XXV. And now I will let you know how I came to that late misfortune here in London. About the end of October last I came to London, and lodged in the city, near the Royal Exchange, in Broadstreet, in the Dutch Ordinary, at the sign of the City of Amsterdam. When I had been there about a month, a gentleman came to lodge there, who called himself Vallicks, but his name is Vrats: he and I began to be acquainted: at last he told me he had a request to me; to whom I replied, that, to the utmost of my power, he might command me. To this he said, that he had a quarrel with a gentleman, and desired me to be his second. I told him without any consideration, I would. A fortnight after, he told me, that it was good living thereabouts; and if I would take a lodging in that place, during the four weeks he should stay in London, he would pay for me. Hereupon he took four servants; sometimes he was for marrying, sometimes for fighting; and if he could get one, who would kill the gentleman, he said he would give him two-hundred, nay, three-hundred dollars. There it rested for a while. He dismissed two of his servants, and was going for France, or Holland. The two servants continued without places. Six days after, I took leave of my acquaintance; and after my things had been two days on shipboard, I went to the Lutheran church, where I received a letter from Captain Vrats. O unhappy letter J The contents were as follow j


I am sorry I could not have the honour to take my leave of you; but be it all to your advantage. I am going for France, yet have not as yet a certain commission. In the meanwhile, be pleased to continue, either at Mr. Block's, or the City of Amsterdam, where I will not fail to pay for all. 1 am, your obliged servant,

De Vrats, alias De Vallicks. After I had read this unhappy letter, I changed my resolution, and stayed here, and fetched my things from the ship, and went to lodge in Blackmore-street. About ten weeks after he returns to London, sends for me, and I came; and himself took a lodging in Westminster, where I was with him; and the count himself lay one night in the captain's and my lodging. The captain then asked me, how Thynn did? I told him 1 could not tell, for I had never seen him. Thereupon he told me, I must see now, how to order it, that I may come at him, if I could get but some stout fellows.—Do you know no Frenchmen about town, or what other people there is? I said, I would see. Then he added, could not one get an Italian, who might dispatch him, I would give him three or fourhundred dollars? I said, I knew none. Hereupon he got four brace of pistols, three little ones, and one brace of great ones. The great ones, and one brace of little ones, he had by him before, and two long swords; and then said, now he is a dead man. He prayed me to cause two poniards to be made, whereof he gave me the draught, but I would not do it. And now he had a mind to draw in a great many more. At last I had a very strange ominous dream. He saw I was musing, and then asked me, what I ailed? I told him; and he laughed, saying, there was no heed to be given to dreams; yet the dream proved too true. Now, I saw, he was resolved to kill him; when, therefore, he importuned me to engage more men in the business, I told him, what can you do with so many people, cannot you take three horses, you will have use for no more? Hereupon he fetched out money, and on the Friday, before the murder was done, he bought three horses. On Sunday following, he told me, I shall get a brave fellow (that was the miserable Polonian) who came to town on Friday, and the Sunday after he killed the gentleman (according to order from his master, and you know who his master was) myself being, then, alas! in the company. Half an hour past four, the gentleman went by in his chariot before our window. Thereupon we went for the horses, and afterward rid toward the Pall-Mail, where we met the gentleman in his chariot. I rid before the coach, the captain went close by it, and then cried, hold, and shewed the Polonian the man in the coach; who thereupon gave fire, and shot four or five bullets into his body. They say he lived till next morning, and then died. On Monday following we were all taken prisoners, and now must die too; we have yet four days to live. The great God pardon us this sin, for Christ's sake. Amen. For I repent from the bottom of my heart, that in my old age, to which I was advanced with honour, I should come to this disaster: but it is done, and cannot be remedied. It is written, the days of our years are few, and, when we come to our best age, it is then but labour and scrrow.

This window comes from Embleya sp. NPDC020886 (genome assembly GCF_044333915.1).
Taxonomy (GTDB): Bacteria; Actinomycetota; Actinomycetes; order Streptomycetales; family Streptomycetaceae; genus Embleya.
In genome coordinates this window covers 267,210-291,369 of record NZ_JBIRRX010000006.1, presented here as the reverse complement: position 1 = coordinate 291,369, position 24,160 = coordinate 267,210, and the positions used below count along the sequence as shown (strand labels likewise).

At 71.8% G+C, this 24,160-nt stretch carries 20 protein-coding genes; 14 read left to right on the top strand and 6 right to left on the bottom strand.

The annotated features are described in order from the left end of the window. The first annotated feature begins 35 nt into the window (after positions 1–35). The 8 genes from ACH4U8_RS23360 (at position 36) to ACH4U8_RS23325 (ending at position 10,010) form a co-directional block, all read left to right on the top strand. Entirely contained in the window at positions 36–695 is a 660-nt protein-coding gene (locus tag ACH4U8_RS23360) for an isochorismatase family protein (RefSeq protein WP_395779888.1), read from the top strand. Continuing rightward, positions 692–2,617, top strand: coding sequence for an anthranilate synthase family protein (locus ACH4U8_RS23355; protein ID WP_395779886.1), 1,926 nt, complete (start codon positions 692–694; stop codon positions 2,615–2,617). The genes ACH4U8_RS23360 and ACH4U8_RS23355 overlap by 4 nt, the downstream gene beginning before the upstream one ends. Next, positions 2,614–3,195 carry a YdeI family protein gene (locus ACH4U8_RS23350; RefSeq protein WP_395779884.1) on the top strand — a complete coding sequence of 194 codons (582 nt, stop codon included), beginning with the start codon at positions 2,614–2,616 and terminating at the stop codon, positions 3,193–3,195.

The letter the Captain shewed me one day, was to this purpose: